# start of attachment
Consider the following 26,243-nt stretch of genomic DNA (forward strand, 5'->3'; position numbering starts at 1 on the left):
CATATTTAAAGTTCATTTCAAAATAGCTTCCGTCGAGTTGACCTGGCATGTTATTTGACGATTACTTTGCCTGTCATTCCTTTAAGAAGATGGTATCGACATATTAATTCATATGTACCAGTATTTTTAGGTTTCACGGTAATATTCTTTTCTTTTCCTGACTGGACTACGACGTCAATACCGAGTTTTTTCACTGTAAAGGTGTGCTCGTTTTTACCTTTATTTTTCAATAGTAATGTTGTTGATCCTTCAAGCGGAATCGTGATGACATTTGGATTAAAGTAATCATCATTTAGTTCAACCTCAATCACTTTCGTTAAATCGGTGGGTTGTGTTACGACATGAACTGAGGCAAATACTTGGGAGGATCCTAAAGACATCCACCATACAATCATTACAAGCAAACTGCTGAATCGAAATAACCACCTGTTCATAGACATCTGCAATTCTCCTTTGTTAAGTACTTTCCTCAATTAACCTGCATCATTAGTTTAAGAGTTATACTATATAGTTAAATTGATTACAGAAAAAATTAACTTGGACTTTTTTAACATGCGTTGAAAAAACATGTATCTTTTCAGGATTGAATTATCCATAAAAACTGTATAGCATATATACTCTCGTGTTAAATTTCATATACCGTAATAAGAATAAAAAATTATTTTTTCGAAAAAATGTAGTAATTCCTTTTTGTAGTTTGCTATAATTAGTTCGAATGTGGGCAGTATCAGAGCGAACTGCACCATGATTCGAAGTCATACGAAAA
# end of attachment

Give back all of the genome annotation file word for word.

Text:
Consider the following 26,243-nt stretch of genomic DNA (forward strand, 5'->3'; position numbering starts at 1 on the left):
CATATTTAAAGTTCATTTCAAAATAGCTTCCGTCGAGTTGACCTGGCATGTTATTTGACGATTACTTTGCCTGTCATTCCTTTAAGAAGATGGTATCGACATATTAATTCATATGTACCAGTATTTTTAGGTTTCACGGTAATATTCTTTTCTTTTCCTGACTGGACTACGACGTCAATACCGAGTTTTTTCACTGTAAAGGTGTGCTCGTTTTTACCTTTATTTTTCAATAGTAATGTTGTTGATCCTTCAAGCGGAATCGTGATGACATTTGGATTAAAGTAATCATCATTTAGTTCAACCTCAATCACTTTCGTTAAATCGGTGGGTTGTGTTACGACATGAACTGAGGCAAATACTTGGGAGGATCCTAAAGACATCCACCATACAATCATTACAAGCAAACTGCTGAATCGAAATAACCACCTGTTCATAGACATCTGCAATTCTCCTTTGTTAAGTACTTTCCTCAATTAACCTGCATCATTAGTTTAAGAGTTATACTATATAGTTAAATTGATTACAGAAAAAATTAACTTGGACTTTTTTAACATGCGTTGAAAAAACATGTATCTTTTCAGGATTGAATTATCCATAAAAACTGTATAGCATATATACTCTCGTGTTAAATTTCATATACCGTAATAAGAATAAAAAATTATTTTTTCGAAAAAATGTAGTAATTCCTTTTTGTAGTTTGCTATAATTAGTTCGAATGTGGGCAGTATCAGAGCGAACTGCACCATGATTCGAAGTCATACGAAAA